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Rivalries And Infighting Could Follow In Wake Of Chavez's Death


Joining us now to talk about what comes next is NPR's Tom Gjelten. He's covered Latin America for us.

And, Tom, Hugo Chavez, such a dominating figure in Venezuela. What happens now in the immediate aftermath of his death?

TOM GJELTEN, BYLINE: Well, Audie, as we just heard in that report from Juan Forero, the problem in Venezuela is that Chavez dominated the political scene, the government so much that it's hard to see how he can be replaced easily. However, he has been sick for quite a while now, and we really haven't heard from him since December.

He designated his vice president, Nicolas Maduro, as his successor. And under the Venezuelan constitution, Maduro will now take office and will call for new elections within 30 days. And the fact that Chavez designated the vice president, Maduro, as his successor, and also the fact that there will be some sympathy for Chavez in the aftermath of his death would suggest that probably Maduro will win those elections and go on.

CORNISH: And the challenges for the long term?

GJELTEN: Well, in the long term, as Juan also suggested, will be very difficult. Maduro does not have Chavez's charisma. He does not have his populist support. And Venezuela, right now, has huge economic problems, huge problems of violence.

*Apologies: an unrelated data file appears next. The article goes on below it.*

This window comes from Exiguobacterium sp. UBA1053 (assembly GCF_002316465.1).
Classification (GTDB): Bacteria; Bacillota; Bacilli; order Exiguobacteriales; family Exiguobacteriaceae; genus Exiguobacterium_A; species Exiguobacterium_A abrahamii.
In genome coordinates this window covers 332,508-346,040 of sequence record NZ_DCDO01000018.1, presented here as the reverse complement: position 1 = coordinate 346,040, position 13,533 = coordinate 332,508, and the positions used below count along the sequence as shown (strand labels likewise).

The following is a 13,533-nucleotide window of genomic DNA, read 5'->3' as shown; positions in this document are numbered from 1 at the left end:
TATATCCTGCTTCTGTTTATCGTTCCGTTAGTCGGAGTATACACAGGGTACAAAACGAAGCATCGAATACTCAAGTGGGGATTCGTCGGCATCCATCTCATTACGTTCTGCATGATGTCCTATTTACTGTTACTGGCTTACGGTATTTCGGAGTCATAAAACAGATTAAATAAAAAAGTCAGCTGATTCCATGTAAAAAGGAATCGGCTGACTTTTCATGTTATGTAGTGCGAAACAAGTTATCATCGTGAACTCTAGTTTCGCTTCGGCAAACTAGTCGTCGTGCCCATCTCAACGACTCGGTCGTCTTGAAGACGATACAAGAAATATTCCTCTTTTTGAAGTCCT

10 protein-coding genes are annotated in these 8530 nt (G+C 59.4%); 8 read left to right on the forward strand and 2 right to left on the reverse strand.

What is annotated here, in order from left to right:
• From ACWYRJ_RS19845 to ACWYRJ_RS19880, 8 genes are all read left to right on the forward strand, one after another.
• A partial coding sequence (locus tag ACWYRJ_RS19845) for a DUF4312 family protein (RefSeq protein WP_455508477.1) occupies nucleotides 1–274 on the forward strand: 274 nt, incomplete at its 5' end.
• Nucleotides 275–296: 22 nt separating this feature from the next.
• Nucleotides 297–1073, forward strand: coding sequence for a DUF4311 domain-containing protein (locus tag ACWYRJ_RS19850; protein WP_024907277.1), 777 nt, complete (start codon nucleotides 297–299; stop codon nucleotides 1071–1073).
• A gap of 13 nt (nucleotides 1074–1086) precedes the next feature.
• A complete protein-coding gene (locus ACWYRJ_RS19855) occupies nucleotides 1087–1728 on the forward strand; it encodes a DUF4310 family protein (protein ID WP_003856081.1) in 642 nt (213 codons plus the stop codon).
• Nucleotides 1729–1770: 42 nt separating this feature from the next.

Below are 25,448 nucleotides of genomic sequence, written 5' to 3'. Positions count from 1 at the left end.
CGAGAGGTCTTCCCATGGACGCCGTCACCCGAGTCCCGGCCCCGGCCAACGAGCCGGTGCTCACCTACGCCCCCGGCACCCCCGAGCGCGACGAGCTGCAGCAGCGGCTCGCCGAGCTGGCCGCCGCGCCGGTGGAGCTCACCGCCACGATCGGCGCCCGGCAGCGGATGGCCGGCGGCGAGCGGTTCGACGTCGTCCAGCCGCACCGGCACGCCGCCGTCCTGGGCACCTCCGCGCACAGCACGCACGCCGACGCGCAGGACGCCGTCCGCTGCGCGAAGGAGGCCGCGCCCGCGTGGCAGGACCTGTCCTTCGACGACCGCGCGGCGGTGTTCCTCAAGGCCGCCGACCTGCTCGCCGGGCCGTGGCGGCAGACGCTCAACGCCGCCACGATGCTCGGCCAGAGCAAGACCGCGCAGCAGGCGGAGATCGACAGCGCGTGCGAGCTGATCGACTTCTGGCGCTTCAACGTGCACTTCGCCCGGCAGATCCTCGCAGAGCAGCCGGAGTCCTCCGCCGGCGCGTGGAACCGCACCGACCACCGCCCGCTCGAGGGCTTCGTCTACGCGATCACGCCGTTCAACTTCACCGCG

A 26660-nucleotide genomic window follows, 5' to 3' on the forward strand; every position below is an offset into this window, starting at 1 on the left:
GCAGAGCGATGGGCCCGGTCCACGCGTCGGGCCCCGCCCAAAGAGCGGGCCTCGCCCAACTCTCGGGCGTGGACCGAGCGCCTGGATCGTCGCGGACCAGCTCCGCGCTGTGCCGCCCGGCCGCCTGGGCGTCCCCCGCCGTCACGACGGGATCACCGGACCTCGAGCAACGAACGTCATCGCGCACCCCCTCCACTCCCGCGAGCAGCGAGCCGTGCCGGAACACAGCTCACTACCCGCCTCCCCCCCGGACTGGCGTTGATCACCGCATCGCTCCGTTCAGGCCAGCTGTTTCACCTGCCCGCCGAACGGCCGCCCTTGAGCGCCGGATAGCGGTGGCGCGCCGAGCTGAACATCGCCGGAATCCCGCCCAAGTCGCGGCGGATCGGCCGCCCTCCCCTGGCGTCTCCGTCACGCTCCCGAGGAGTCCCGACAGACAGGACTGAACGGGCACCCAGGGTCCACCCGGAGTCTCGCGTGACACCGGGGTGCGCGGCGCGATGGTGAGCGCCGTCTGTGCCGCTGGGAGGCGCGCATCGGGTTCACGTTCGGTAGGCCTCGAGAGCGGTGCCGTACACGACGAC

And there's also another matter, which is that Chavez was all-powerful. There are now more than one person who could move in to fill the void left by his death. Maduro was just one. There's the president of the National Assembly, a guy by the name of Diosdado Cabello, who also has aspirations for leadership. So we could see in the months ahead, not probably in the short term, we could see some rivalries and some infighting.

CORNISH: And, of course, the U.S. relationship, obviously a rocky one, so - and just today, the Venezuelan vice president announced that a U.S. Embassy official was expelled from the country.

GJELTEN: In fact, the vice president also said - accuse the United States of having infected Hugo Chavez with that cancer, and therefore being responsible for his death.

Clearly, Maduro is trying to sort of reclaim this hostility toward the United States. But one thing we should point out, Audie, just in November, the assistant secretary of state for Latin America, Roberta Jacobson, had a phone conversation with Nicolas Maduro. There have been contacts between the United States and Maduro. And there is hope, at least on the U.S. side, and I was given to believe on the Venezuelan side as well, that there might be some cooperation going forward.

CORNISH: NPR's Tom Gjelten looking at what's ahead for Venezuela, now that president Hugo Chavez has died.

Tom, thank you.

GJELTEN: You bet. Transcript provided by NPR, Copyright NPR.

Over two decades of journalism, Audie Cornish has become a recognized and trusted voice on the airwaves as co-host of NPR's flagship news program, All Things Considered.
Tom Gjelten reports on religion, faith, and belief for NPR News, a beat that encompasses such areas as the changing religious landscape in America, the formation of personal identity, the role of religion in politics, and conflict arising from religious differences. His reporting draws on his many years covering national and international news from posts in Washington and around the world.